Lucinda had no idea if this was a true statement or not. Maybe it didn’t matter. Josh’s words went off like a little bomb in the conversation, completely resetting the discourse.

She shouldn’t be surprised. Josh Calhoun had always been the peacemaker of their high school. He had a way of finding the common ground and making everyone happy.

Everyone except her.

“He…what?” Eve stared down at Josh’s outstretched hand. “Who are you?”

If Josh was insulted by this lack of manners, he didn’t show it. “Beg your pardon—I’m Josh Calhoun, of the Calhoun Creamery. I went to college with the Newport boys and I count them as some of my oldest friends. I understand that things have been challenging recently and I wanted to stop by and see if I could do anything to help.” As he said this last bit, his gaze shifted back to Lucinda.

Oh, come on—was he seriously including her in that statement? If that’s what he thought, he had another think coming.

But he was the Newports’ oldest friend? Figured. As if the Winchester/Newport feud wasn’t enough of a tangled web to be caught in, Josh Calhoun had to go and add another thread. A big, fat, complicated thread.

Carson jumped in, taking advantage of Eve’s stunned silence. “Josh, this is Dr. Lucinda Wilde. She’s the oncologist who’s overseeing Sutton’s care. If there’s one thing that Eve and I can agree on…” At this, Eve snorted. “It’s that Dr. Wilde has managed to stabilize our father. Without her, he would probably already be dead.”

“Dr. Lucinda Wilde,” Josh said, rolling each of the words off his tongue as if he was trying to figure out which part was the strangest. He leaned forward, his hand out. “Lucinda? And you’re an oncologist now? I should have guessed.”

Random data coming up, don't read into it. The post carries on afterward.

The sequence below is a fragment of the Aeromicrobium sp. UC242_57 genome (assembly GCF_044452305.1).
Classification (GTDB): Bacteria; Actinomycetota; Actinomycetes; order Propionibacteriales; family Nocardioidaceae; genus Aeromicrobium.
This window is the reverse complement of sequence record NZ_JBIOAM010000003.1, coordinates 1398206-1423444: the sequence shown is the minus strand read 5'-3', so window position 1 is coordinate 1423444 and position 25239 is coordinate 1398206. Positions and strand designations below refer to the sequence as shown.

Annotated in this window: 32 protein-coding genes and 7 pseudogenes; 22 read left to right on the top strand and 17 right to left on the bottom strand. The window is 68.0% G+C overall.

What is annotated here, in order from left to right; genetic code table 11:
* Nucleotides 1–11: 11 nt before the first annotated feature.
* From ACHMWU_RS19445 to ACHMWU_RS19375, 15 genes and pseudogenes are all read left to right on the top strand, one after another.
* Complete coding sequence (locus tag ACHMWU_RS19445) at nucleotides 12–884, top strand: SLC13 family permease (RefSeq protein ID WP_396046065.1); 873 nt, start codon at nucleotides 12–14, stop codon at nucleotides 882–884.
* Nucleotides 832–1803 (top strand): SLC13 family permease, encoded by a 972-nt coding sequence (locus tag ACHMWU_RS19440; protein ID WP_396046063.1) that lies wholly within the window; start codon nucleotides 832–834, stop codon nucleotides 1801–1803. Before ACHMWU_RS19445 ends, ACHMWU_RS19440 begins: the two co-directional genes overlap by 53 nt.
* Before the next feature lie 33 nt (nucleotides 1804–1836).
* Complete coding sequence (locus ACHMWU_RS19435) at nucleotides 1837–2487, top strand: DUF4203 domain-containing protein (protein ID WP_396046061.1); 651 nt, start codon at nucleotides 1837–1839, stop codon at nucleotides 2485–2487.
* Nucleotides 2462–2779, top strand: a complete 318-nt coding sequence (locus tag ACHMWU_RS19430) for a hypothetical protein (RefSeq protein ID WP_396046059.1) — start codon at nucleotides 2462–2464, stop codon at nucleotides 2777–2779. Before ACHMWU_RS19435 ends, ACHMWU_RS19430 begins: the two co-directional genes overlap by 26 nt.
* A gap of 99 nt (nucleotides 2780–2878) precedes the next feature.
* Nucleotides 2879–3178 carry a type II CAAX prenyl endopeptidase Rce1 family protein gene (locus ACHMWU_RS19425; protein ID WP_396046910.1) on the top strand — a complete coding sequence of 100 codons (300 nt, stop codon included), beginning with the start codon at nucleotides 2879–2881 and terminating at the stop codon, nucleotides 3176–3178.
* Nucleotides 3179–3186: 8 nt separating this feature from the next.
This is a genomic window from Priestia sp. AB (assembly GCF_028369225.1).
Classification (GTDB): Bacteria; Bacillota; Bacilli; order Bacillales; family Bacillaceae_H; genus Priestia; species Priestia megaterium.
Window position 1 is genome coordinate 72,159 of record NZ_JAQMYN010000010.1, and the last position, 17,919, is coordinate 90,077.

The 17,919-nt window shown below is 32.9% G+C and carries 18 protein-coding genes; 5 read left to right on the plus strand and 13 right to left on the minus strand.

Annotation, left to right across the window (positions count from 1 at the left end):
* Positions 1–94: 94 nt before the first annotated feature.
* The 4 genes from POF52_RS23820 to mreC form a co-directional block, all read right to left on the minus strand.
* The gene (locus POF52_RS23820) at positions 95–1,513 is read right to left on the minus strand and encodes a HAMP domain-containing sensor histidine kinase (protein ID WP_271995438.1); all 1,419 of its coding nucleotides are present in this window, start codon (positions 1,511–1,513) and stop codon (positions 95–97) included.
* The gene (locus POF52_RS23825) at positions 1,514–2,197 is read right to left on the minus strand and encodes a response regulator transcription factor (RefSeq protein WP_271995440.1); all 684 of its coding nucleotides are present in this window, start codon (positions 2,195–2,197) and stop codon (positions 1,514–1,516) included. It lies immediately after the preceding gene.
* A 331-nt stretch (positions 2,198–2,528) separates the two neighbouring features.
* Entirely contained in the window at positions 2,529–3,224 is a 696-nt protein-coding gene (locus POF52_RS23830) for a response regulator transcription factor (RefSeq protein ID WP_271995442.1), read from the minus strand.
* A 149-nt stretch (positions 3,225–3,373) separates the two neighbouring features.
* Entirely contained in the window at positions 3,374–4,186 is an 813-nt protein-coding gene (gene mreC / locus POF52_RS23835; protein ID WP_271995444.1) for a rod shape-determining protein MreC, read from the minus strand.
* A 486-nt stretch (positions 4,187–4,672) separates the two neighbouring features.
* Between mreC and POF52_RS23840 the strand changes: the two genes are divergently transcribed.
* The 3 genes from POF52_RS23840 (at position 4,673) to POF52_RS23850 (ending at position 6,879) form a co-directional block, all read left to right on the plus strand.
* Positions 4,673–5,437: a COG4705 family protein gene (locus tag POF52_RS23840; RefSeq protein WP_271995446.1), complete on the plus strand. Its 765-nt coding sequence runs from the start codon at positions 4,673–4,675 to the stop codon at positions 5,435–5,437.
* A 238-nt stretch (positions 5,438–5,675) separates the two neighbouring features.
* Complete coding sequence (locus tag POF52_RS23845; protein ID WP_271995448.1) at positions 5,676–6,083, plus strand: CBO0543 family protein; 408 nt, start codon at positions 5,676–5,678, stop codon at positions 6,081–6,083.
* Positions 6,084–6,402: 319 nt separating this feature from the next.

She did not want to touch him. So she nodded her head and stuck her hands behind her back. “Josh. Sorry,” she added in a not-sorry voice. “Germs, you know.”

Eve and Carson shared a look. “Do you two know each other?” Carson asked.

She didn’t answer. She didn’t want to cop to knowing Josh. She didn’t want anyone in Chicago to know about their tangled past, and she absolutely didn’t want to be thinking about Josh Calhoun, past or present.

Sadly, it seemed as though she didn’t have much of a choice. “Yeah,” Josh said, letting his hand hang out there for a second before he lowered it back to his side. “Well, I knew Lucy Wilde.”

She shuddered at the sound of her name. She’d left Lucy Wilde behind when she’d left Iowa, and there was no going back. “We went to the same high school,” she explained to Carson and Eve. “But only for two years.” She shot a warning glare at Josh because if he took it upon himself to add to that simple truth, she might have to kick him somewhere very important.

He notched an eyebrow at her and something in his eyes changed, and she knew—knew—that he remembered exactly how things had gone down between them. Or not gone down, as the case may be. But, thankfully, all he said was “Yup.”

“I’m very happy for the high school reunion, but none of this brings us any closer to getting my father out of the hospital,” Eve Winchester snapped.
Josh—without looking away from her—asked, “Is that a possibility?”

Right. Lucinda had a purpose here that had nothing to do with Josh Calhoun or Lucy Wilde. She had ventured out to this dusty, half-finished work site to try to talk some sense into Carson and Eve because they were the most invested players in this family drama.

Not that that was saying a lot.

“It would be best for the patient if he remained in the oncology ward at Midwest,” Lucinda said as all three looked at her. “I want to keep him under my direct supervision, and there are several experimental treatments I would like to try—with his consent—that have the potential to increase his life expectancy. There are promising developments with low-dose naltrexone…”